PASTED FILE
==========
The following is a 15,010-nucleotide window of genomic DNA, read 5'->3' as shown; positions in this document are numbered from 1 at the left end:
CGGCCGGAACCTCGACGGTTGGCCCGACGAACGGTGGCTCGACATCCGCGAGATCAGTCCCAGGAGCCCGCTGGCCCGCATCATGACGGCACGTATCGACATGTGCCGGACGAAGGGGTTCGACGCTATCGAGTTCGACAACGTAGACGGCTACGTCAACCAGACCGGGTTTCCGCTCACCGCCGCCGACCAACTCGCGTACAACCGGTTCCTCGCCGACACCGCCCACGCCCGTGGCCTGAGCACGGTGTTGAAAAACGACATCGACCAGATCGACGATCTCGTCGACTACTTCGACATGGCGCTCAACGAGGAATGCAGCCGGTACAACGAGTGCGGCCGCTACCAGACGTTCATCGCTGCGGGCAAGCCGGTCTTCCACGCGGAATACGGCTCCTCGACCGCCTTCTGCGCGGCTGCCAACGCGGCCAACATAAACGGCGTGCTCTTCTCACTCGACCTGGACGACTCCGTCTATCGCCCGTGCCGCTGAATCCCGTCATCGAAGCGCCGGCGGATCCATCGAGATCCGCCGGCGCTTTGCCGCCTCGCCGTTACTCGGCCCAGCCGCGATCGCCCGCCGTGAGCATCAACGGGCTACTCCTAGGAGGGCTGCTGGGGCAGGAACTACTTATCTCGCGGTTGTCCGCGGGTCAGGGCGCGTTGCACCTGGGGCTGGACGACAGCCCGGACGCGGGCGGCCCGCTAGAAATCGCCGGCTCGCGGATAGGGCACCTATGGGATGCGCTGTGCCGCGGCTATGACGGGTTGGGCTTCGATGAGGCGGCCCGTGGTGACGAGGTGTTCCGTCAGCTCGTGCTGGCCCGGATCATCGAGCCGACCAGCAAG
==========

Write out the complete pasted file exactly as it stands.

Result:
The following is a 15,010-nucleotide window of genomic DNA, read 5'->3' as shown; positions in this document are numbered from 1 at the left end:
CGGCCGGAACCTCGACGGTTGGCCCGACGAACGGTGGCTCGACATCCGCGAGATCAGTCCCAGGAGCCCGCTGGCCCGCATCATGACGGCACGTATCGACATGTGCCGGACGAAGGGGTTCGACGCTATCGAGTTCGACAACGTAGACGGCTACGTCAACCAGACCGGGTTTCCGCTCACCGCCGCCGACCAACTCGCGTACAACCGGTTCCTCGCCGACACCGCCCACGCCCGTGGCCTGAGCACGGTGTTGAAAAACGACATCGACCAGATCGACGATCTCGTCGACTACTTCGACATGGCGCTCAACGAGGAATGCAGCCGGTACAACGAGTGCGGCCGCTACCAGACGTTCATCGCTGCGGGCAAGCCGGTCTTCCACGCGGAATACGGCTCCTCGACCGCCTTCTGCGCGGCTGCCAACGCGGCCAACATAAACGGCGTGCTCTTCTCACTCGACCTGGACGACTCCGTCTATCGCCCGTGCCGCTGAATCCCGTCATCGAAGCGCCGGCGGATCCATCGAGATCCGCCGGCGCTTTGCCGCCTCGCCGTTACTCGGCCCAGCCGCGATCGCCCGCCGTGAGCATCAACGGGCTACTCCTAGGAGGGCTGCTGGGGCAGGAACTACTTATCTCGCGGTTGTCCGCGGGTCAGGGCGCGTTGCACCTGGGGCTGGACGACAGCCCGGACGCGGGCGGCCCGCTAGAAATCGCCGGCTCGCGGATAGGGCACCTATGGGATGCGCTGTGCCGCGGCTATGACGGGTTGGGCTTCGATGAGGCGGCCCGTGGTGACGAGGTGTTCCGTCAGCTCGTGCTGGCCCGGATCATCGAGCCGACCAGCAAG